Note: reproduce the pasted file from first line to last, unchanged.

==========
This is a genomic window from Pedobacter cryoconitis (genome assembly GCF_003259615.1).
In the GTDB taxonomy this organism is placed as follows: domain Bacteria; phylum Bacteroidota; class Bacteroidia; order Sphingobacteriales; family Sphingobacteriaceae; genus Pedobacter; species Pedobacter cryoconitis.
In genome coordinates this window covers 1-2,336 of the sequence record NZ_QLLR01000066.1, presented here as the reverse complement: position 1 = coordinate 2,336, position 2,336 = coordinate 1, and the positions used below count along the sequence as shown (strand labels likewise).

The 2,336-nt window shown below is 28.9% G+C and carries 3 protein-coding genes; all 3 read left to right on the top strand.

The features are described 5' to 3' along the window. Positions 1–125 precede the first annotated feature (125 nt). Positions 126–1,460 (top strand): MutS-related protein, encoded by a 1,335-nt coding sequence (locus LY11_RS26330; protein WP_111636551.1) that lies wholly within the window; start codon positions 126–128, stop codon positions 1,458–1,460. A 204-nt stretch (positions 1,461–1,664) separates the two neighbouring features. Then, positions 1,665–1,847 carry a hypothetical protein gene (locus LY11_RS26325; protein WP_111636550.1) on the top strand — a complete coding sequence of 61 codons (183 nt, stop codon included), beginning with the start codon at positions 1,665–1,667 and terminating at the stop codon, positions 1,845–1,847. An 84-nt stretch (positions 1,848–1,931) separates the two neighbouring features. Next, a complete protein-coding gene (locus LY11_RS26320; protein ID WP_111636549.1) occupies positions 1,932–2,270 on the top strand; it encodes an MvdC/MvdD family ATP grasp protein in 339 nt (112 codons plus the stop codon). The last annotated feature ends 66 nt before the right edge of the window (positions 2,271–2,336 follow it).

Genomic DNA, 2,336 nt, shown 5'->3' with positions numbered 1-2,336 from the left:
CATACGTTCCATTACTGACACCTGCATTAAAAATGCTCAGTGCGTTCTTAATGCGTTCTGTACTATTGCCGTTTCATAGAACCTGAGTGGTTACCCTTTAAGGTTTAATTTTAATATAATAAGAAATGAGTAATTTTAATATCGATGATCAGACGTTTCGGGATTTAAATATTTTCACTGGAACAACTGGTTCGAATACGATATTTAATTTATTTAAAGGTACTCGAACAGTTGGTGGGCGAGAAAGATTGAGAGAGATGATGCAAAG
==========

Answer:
This is a genomic window from Pedobacter cryoconitis (genome assembly GCF_003259615.1).
In the GTDB taxonomy this organism is placed as follows: domain Bacteria; phylum Bacteroidota; class Bacteroidia; order Sphingobacteriales; family Sphingobacteriaceae; genus Pedobacter; species Pedobacter cryoconitis.
In genome coordinates this window covers 1-2,336 of the sequence record NZ_QLLR01000066.1, presented here as the reverse complement: position 1 = coordinate 2,336, position 2,336 = coordinate 1, and the positions used below count along the sequence as shown (strand labels likewise).

The 2,336-nt window shown below is 28.9% G+C and carries 3 protein-coding genes; all 3 read left to right on the top strand.

The features are described 5' to 3' along the window. Positions 1–125 precede the first annotated feature (125 nt). Positions 126–1,460 (top strand): MutS-related protein, encoded by a 1,335-nt coding sequence (locus LY11_RS26330; protein WP_111636551.1) that lies wholly within the window; start codon positions 126–128, stop codon positions 1,458–1,460. A 204-nt stretch (positions 1,461–1,664) separates the two neighbouring features. Then, positions 1,665–1,847 carry a hypothetical protein gene (locus LY11_RS26325; protein WP_111636550.1) on the top strand — a complete coding sequence of 61 codons (183 nt, stop codon included), beginning with the start codon at positions 1,665–1,667 and terminating at the stop codon, positions 1,845–1,847. An 84-nt stretch (positions 1,848–1,931) separates the two neighbouring features. Next, a complete protein-coding gene (locus LY11_RS26320; protein ID WP_111636549.1) occupies positions 1,932–2,270 on the top strand; it encodes an MvdC/MvdD family ATP grasp protein in 339 nt (112 codons plus the stop codon). The last annotated feature ends 66 nt before the right edge of the window (positions 2,271–2,336 follow it).

Genomic DNA, 2,336 nt, shown 5'->3' with positions numbered 1-2,336 from the left:
CATACGTTCCATTACTGACACCTGCATTAAAAATGCTCAGTGCGTTCTTAATGCGTTCTGTACTATTGCCGTTTCATAGAACCTGAGTGGTTACCCTTTAAGGTTTAATTTTAATATAATAAGAAATGAGTAATTTTAATATCGATGATCAGACGTTTCGGGATTTAAATATTTTCACTGGAACAACTGGTTCGAATACGATATTTAATTTATTTAAAGGTACTCGAACAGTTGGTGGGCGAGAAAGATTGAGAGAGATGATGCAAAG